PN: I do not write every day, but when I write, I write in the morning. Writing words on a blank computer screen is the hardest part of writing for me, so I create early in the morning when I'm at my best. My goals for the day depend on the project. Sometimes my goal is to write a certain number of pages. Sometimes I work on getting the character's voice just right. Right now, I'm working on writing a proposal for a new book idea I have, so I need to complete a fair amount of research to understand how to shape this book into something children want to read. (The research phase is dangerous for me—it's easy to put off facing that blank computer screen by reading one more chapter in one more book!) Then I have to write a couple of sample chapters and a marketing proposal for my agent to send to potential editors.

As the day wears on, writing becomes more difficult for me. I leave email and promotion to the afternoon. Some days I post an entry to my blog and work on my next book-related trip (in July I will be in San Diego, CA at the USS Midway Aircraft Carrier Museum and in October, I will be in Washington, D.C. at the Smithsonian National Air and Space Museums). I am also the co-Regional Advisor for the California North/Central chapter of the Society of Children's Book Writers and Illustrators (SCBWI—see, so event-planning and member-issues are usually handled in the afternoon.

JP: What are your hobbies?
PN: I play tennis and I love to read! I am also an active SCBWI volunteer (see above) and an active volunteer in a local high school band program. I am on a committee (called ecARTS) to build a performing arts center and art gallery on the campus of my children's former high school. (See

I also love to garden. Pulling weeds is therapeutic and a great way to solve story problems. Once I let my mind relax a bit and give the story I'm working on a rest, problems that seem insurmountable fall into place. (The shower is a great place for problem-solving, too!)

JP: When did you start writing books/stories for children?
PN: I began writing when my children were very small (they're in college now—my daughter is a senior and my son is a freshman). We visited the library every few days and checked out a pile of books. As I read to them, I recalled how important books were to me as a child and I knew writing books for children was something I wanted attempt.

JP: I love the way you handled the vocabulary in Nugget. There was a lot to learn, but it was done in a very kid friendly way. Did you plan this format at the outset? Or did the approach evolve as you were writing the book?
PN: Thank you for the nice compliment. One thing I've learned about writing for children is that even though the finished product looks easy, it's not! The approach definitely evolved. The format for Nugget on the Flight Deck is similar to that of Jingle the Brass, so for Nugget I (mostly) knew what I was doing. But for Jingle the Brass, I muddled along first with an idea for an ABC book. After several failed attempts, a kind editor wrote an extremely helpful rejection letter suggesting a "voice" for my story. I knew exactly what she meant because I'd interviewed a retired Southern Pacific railroad engineer as part of my research process and I wanted my engineer character to sound like him! The voice made all the difference and the story flowed out of me in one sitting and eventually sold.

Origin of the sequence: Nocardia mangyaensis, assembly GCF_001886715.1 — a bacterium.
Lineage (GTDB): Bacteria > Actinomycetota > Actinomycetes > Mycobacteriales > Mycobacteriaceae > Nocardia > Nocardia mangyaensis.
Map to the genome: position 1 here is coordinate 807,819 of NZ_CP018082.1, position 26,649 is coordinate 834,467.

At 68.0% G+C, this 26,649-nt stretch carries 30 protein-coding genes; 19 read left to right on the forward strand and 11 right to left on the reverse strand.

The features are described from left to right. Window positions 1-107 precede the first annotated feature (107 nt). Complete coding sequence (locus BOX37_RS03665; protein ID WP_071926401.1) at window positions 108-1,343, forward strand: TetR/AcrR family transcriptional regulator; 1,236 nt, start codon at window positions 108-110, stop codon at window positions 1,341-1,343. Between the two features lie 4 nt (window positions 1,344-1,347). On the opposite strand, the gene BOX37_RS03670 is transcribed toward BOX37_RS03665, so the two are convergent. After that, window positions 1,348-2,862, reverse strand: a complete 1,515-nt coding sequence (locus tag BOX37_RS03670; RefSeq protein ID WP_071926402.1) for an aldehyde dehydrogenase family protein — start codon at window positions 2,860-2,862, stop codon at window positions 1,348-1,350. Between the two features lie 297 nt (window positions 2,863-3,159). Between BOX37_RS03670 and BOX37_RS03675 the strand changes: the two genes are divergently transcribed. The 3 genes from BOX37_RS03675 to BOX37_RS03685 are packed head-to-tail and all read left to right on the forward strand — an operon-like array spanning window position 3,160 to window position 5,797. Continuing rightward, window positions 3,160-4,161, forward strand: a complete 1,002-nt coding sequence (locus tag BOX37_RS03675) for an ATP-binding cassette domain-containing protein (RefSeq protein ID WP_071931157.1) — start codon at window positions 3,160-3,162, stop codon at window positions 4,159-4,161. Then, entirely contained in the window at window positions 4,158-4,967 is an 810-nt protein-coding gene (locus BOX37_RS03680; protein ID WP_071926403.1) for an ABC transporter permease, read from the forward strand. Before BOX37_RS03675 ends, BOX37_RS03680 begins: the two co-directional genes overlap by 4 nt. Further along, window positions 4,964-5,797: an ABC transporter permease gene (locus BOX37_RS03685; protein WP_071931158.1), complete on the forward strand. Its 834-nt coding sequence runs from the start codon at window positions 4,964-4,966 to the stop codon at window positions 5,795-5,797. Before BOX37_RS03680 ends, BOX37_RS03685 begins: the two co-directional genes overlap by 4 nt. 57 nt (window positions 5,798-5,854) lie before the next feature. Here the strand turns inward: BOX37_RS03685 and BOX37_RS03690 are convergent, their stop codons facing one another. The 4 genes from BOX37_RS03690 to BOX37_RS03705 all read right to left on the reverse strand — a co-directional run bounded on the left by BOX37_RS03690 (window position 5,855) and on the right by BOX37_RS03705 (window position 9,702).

I began work on Nugget on the Flight Deck when Jingle the Brass was in production, but had to put it away for awhile. The first editor who read Nugget rejected it because President Bush had just declared war on Iraq, and he thought the book's military theme would not go over well. I put it in my drawer for a year or so. My new agent at the time read it and decided to submit it. It sold relatively quickly.

JP: In writing Nugget, you opened a new world for children—I think readers really get a sense of life on an aircraft carrier and the myriad jobs/workers necessary to support the pilot and his/her mission. What kind of feedback from children have you gotten about the book?
PN: Children love the sound of the lingo and I often see them testing the phrases under their breath. They always laugh at the landing light called the meatball. And they marvel over how fast an aircraft catapults off the carrier. (They LOVE the Navy video I show them during school visits of a real jet catapulting off the carrier.) Part of my intent during school visits is to help children find something they love to learn about so they'll love reading. During school visits I ask students to come "onstage" with me. They learn how to shoot an aircraft down the cat stroke. They play the part of various flight deck personnel. They demonstrate how a pilot uses the number on a clock to refer to position, i.e. "Check your six" means to watch behind you. The aviator's alphabet is also a real favorite—I usually ask kids to spell their names with it.